The police have pledged to crack down on e-scooters after a cyclist was seriously injured in a crash with one in Brighton and an officer was hurt by a rider.
Another rider died after crashing into a fence near Falmer railway station in the summer and the police said that evidence was growing of the popularity of e-scooters among drug dealers.
Yesterday (Tuesday 16 November) Sussex Police said that a 25-year-old e-scooter rider was found with cannabis on him.
When his Littlehampton home was searched, officers found more cannabis as well as a stash of cocaine, about £1,000 cash, scales and dealing bags and a large zombie-style knife.
Now the force has vowed to step up patrols and enforcement aimed at cracking down on the illegal use of e-scooters.
Sussex police and crime commissioner Katy Bourne said: “While I am a big supporter of more environmentally friendly transport solutions, we need to make it clear that e-scooters cannot legally be used in public spaces in Sussex.
“I have heard from many residents, including elderly people, who have been menaced and injured by irresponsible e-scooter riders.
“From police experience it seems that people who are prepared to break the law with no insurance or a valid licence are using e-scooters in drug dealing and other criminal activity which makes them a visible target for officers.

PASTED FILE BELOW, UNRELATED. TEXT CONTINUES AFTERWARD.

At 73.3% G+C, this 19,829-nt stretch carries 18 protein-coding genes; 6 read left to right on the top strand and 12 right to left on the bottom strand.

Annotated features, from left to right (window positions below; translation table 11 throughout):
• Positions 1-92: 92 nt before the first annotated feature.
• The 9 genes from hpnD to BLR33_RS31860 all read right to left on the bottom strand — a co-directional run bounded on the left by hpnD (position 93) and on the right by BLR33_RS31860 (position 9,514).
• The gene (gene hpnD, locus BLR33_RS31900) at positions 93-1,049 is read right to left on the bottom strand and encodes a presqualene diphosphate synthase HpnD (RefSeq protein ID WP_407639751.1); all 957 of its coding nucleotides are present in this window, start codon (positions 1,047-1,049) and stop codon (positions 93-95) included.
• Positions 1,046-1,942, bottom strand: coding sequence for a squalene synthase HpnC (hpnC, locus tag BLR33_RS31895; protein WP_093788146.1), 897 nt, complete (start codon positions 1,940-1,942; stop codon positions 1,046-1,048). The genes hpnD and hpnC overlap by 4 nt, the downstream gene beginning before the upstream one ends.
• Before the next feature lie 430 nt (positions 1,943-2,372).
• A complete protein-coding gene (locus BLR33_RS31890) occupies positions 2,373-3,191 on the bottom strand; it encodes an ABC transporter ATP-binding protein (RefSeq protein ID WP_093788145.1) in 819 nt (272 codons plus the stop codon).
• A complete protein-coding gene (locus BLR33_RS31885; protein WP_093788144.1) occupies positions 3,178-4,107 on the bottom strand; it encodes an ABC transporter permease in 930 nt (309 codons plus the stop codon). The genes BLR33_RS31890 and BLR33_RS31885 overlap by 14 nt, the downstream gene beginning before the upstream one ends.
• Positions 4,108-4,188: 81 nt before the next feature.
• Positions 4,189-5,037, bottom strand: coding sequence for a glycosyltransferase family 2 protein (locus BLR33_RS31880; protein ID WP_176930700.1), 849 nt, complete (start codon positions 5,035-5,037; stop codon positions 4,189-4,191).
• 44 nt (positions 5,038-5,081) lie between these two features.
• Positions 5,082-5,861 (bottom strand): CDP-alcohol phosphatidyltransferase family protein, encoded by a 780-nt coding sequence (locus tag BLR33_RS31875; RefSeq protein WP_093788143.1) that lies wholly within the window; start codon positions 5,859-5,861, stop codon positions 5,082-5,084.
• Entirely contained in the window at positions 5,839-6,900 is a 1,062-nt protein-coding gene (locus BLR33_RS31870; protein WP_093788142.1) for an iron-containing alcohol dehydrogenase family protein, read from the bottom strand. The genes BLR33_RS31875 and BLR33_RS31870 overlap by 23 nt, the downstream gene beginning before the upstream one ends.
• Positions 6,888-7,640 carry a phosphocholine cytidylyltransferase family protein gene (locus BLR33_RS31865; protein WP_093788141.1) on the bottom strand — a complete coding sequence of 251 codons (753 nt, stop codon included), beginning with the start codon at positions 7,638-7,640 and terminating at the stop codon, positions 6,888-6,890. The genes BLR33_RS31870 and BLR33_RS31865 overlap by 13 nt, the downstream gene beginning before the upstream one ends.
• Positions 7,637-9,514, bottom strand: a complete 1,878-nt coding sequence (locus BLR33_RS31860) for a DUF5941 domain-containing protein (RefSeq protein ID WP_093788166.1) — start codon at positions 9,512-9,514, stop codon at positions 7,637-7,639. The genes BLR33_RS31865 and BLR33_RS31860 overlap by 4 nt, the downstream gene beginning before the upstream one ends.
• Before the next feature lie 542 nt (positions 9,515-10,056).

“Be warned. Your e-scooter can be seized and you can be fined or may injure yourself or someone else – so don’t put them on your Christmas wish list.”
Sussex Police said: “Across the country there are ‘Future Transport’ trials taking place, with the aim of gaining further insight into the environmental, health and safety benefits of these types of vehicles.
“Currently there are no areas in Sussex taking part in these trials and e-scooters remain illegal to use on public roads.”
Chief Inspector Michael Hodder said that safety was important, adding: “We will take action against anyone breaking the law.
“This could mean seizing the e-scooter and it could result in prosecution for using a motor vehicle without insurance or the appropriate licence.
“Our main aim is to keep people safe and reduce harm and injury on our roads.”
As well as having their scooters confiscated, those convicted could be fined and have penalty points added to their driving licence.
For more information and advice about electric scooters, click here.
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